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The Tastiest Party Trick Is Sticking a Red-Hot Poker Into Your Beer

Tired of cracking open a cold one? Try dipping a fiery piece of metal into a pint of beer, and you’ll be met with a fizzy, caramel surprise

The last two decades have led to an unprecedented beer boom in America, with all manner of speciality brews, niche regional styles and wild experimentation gaining traction in the beer zeitgeist. 

Nowadays, it’s not so weird to hear that adding coffee to your beer is a delicious idea, or that slushy “smoothie” beers are worthy of the craft-brew treatment. Practically anything goes, as long as it tastes intriguing and adds joy to the hobby of nerding out over beer.

But I have to admit that using a red-hot steel poker to caramelize beer is, by all standards, a truly bizarre-seeming technique. The method is as simple as it sounds: You heat up a chunk of metal until it’s blazing hot, then dip it into a pint of beer, fizzing up a creamy head and cooking the malt and sugars inside the beer. Unsurprisingly, the technique is most commonly done with darker, sweeter beers, which some fans say makes for a flavor reminiscent of s’mores. 


Hot poker caramelizes the sugars and makes for a smokey sweet brew. #schellsbrewery @joeychestnut @Schell’s Beer

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Doing it right means following a few basic rules: You need a long piece of metal that will retain heat and is food-safe, and an efficient way to heat it up. In the past, I’ve used a small utility kitchen knife and a wide stainless steel straw, heated using a kitchen butane torch; you can use a stove’s gas burner or even an actual fireplace if you prefer.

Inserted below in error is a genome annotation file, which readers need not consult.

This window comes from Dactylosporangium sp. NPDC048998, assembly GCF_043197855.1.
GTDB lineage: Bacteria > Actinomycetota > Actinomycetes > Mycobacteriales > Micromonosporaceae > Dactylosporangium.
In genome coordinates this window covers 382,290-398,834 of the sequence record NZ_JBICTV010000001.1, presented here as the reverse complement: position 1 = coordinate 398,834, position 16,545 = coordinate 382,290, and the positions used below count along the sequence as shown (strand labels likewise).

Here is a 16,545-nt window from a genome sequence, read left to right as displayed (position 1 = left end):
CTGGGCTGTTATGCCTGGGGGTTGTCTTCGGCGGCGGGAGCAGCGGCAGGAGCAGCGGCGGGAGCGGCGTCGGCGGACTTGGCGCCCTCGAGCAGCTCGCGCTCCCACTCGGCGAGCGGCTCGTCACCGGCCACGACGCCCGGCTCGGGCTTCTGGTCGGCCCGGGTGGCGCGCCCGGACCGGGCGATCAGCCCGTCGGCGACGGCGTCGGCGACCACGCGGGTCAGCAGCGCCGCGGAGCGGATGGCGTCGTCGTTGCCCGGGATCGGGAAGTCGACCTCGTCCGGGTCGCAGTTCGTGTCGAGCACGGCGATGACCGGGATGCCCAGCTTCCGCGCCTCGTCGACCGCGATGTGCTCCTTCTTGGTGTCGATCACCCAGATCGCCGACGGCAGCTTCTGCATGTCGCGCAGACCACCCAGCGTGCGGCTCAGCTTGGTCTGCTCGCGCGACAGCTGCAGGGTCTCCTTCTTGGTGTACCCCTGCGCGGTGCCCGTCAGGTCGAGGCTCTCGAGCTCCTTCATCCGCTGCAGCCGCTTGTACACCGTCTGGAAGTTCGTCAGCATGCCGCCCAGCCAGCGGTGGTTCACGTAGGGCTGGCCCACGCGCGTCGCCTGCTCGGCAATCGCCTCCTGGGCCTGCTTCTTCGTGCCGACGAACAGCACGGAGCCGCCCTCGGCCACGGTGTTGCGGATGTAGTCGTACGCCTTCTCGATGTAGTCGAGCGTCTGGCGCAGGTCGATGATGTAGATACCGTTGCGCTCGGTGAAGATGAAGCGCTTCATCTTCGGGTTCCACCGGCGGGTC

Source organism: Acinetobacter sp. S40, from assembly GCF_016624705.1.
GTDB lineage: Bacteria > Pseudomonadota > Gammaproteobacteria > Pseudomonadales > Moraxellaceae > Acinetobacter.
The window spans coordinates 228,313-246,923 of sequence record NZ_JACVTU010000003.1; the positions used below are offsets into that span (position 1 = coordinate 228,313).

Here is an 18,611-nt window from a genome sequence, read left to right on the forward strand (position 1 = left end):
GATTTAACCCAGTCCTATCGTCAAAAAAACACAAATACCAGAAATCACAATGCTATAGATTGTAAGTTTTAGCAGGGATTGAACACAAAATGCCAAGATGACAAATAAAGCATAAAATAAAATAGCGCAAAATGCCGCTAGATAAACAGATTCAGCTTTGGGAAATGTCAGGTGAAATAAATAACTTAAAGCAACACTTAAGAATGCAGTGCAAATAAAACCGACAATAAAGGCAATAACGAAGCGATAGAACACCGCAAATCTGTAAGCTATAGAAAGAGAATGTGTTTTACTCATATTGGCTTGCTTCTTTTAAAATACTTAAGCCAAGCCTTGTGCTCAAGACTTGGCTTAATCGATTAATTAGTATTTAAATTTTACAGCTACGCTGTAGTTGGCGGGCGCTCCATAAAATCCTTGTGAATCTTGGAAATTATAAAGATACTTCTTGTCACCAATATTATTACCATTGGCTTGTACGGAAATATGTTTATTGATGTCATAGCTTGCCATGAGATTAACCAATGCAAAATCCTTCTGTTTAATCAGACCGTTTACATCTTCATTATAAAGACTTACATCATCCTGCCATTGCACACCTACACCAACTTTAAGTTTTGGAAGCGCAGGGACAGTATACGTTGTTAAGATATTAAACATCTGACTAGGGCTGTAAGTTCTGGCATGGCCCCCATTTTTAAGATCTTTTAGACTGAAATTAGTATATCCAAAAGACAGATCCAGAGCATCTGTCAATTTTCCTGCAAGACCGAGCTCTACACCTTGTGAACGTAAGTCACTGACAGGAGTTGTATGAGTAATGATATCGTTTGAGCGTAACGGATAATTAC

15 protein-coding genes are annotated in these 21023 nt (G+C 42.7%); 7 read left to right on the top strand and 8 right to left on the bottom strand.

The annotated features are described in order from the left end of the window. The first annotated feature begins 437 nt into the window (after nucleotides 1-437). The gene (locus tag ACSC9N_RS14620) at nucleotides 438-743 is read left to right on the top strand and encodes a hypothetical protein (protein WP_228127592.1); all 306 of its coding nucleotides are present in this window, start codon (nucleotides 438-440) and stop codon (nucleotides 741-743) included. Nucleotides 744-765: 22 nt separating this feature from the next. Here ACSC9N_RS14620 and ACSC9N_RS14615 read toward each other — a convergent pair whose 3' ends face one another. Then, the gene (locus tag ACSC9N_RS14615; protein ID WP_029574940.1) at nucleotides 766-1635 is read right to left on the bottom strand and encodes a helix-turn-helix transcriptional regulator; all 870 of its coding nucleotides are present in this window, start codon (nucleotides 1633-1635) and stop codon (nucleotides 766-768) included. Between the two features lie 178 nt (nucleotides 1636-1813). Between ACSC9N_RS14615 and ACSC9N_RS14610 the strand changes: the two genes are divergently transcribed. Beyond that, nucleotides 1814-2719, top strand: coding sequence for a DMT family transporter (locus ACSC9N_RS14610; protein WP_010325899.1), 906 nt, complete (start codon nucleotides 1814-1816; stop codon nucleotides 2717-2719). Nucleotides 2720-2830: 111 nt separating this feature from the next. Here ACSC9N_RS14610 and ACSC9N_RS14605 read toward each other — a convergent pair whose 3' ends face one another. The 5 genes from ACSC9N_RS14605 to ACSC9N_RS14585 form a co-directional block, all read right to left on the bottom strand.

Malty beers like English or red ales, stouts and black lagers are perfect for the hot-poker treatment; the key is to use an ice-cold beer and pour it slowly, not releasing much of a head. Leave some room in the glass for a head to fizz up when the poker is inserted, and remember that the poker doesn’t need much to do its job — a few swirls of the tool is enough. Then drink while the foam is aromatic and the beer is still cool. 

Hot-poking beer isn’t a new fad: There’s a long history of colonial-era “flips,” as well as mulled wine and cider, that use a piece of hot metal to add flavor to alcoholic drinks. Beer-obsessed communities around Europe have long enjoyed the use of a hot poker in beer; in Germany, the tool is called a bierstachel. You can even buy speciality tools called toddy rods, mulling pokers and ale warmers.

In 2022, consider the hot-poker beer as a perfect transitional drink as cold nights fade into the warmer days of spring. It’s a party trick that doubles as legitimate flavor-tweaker for your favorite malty beers — and besides, who doesn’t like playing with fire?